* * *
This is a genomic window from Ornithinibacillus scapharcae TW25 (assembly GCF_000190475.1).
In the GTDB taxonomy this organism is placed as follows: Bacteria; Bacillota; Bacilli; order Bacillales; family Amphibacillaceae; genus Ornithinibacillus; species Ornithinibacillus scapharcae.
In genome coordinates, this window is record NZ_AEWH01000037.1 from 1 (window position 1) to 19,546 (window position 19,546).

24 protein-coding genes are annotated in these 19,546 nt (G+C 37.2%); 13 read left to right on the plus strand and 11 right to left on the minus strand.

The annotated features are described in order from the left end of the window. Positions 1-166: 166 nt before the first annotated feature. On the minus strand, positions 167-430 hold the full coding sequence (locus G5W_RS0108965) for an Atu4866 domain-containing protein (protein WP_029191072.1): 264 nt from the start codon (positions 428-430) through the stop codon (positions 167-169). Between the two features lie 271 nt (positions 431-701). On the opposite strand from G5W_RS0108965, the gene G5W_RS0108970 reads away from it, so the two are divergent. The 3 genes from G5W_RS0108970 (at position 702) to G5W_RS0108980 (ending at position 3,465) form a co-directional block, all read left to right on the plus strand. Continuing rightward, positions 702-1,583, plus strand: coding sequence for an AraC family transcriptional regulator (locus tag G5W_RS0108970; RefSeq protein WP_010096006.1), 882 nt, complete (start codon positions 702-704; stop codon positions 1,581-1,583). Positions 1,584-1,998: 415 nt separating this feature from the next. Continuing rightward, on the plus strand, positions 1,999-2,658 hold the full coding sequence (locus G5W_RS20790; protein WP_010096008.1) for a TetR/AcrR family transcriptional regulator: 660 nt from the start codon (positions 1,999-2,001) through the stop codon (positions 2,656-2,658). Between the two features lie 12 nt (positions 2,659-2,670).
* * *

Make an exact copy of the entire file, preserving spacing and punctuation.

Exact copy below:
This is a genomic window from Ornithinibacillus scapharcae TW25 (assembly GCF_000190475.1).
In the GTDB taxonomy this organism is placed as follows: Bacteria; Bacillota; Bacilli; order Bacillales; family Amphibacillaceae; genus Ornithinibacillus; species Ornithinibacillus scapharcae.
In genome coordinates, this window is record NZ_AEWH01000037.1 from 1 (window position 1) to 19,546 (window position 19,546).

24 protein-coding genes are annotated in these 19,546 nt (G+C 37.2%); 13 read left to right on the plus strand and 11 right to left on the minus strand.

The annotated features are described in order from the left end of the window. Positions 1-166: 166 nt before the first annotated feature. On the minus strand, positions 167-430 hold the full coding sequence (locus G5W_RS0108965) for an Atu4866 domain-containing protein (protein WP_029191072.1): 264 nt from the start codon (positions 428-430) through the stop codon (positions 167-169). Between the two features lie 271 nt (positions 431-701). On the opposite strand from G5W_RS0108965, the gene G5W_RS0108970 reads away from it, so the two are divergent. The 3 genes from G5W_RS0108970 (at position 702) to G5W_RS0108980 (ending at position 3,465) form a co-directional block, all read left to right on the plus strand. Continuing rightward, positions 702-1,583, plus strand: coding sequence for an AraC family transcriptional regulator (locus tag G5W_RS0108970; RefSeq protein WP_010096006.1), 882 nt, complete (start codon positions 702-704; stop codon positions 1,581-1,583). Positions 1,584-1,998: 415 nt separating this feature from the next. Continuing rightward, on the plus strand, positions 1,999-2,658 hold the full coding sequence (locus G5W_RS20790; protein WP_010096008.1) for a TetR/AcrR family transcriptional regulator: 660 nt from the start codon (positions 1,999-2,001) through the stop codon (positions 2,656-2,658). Between the two features lie 12 nt (positions 2,659-2,670).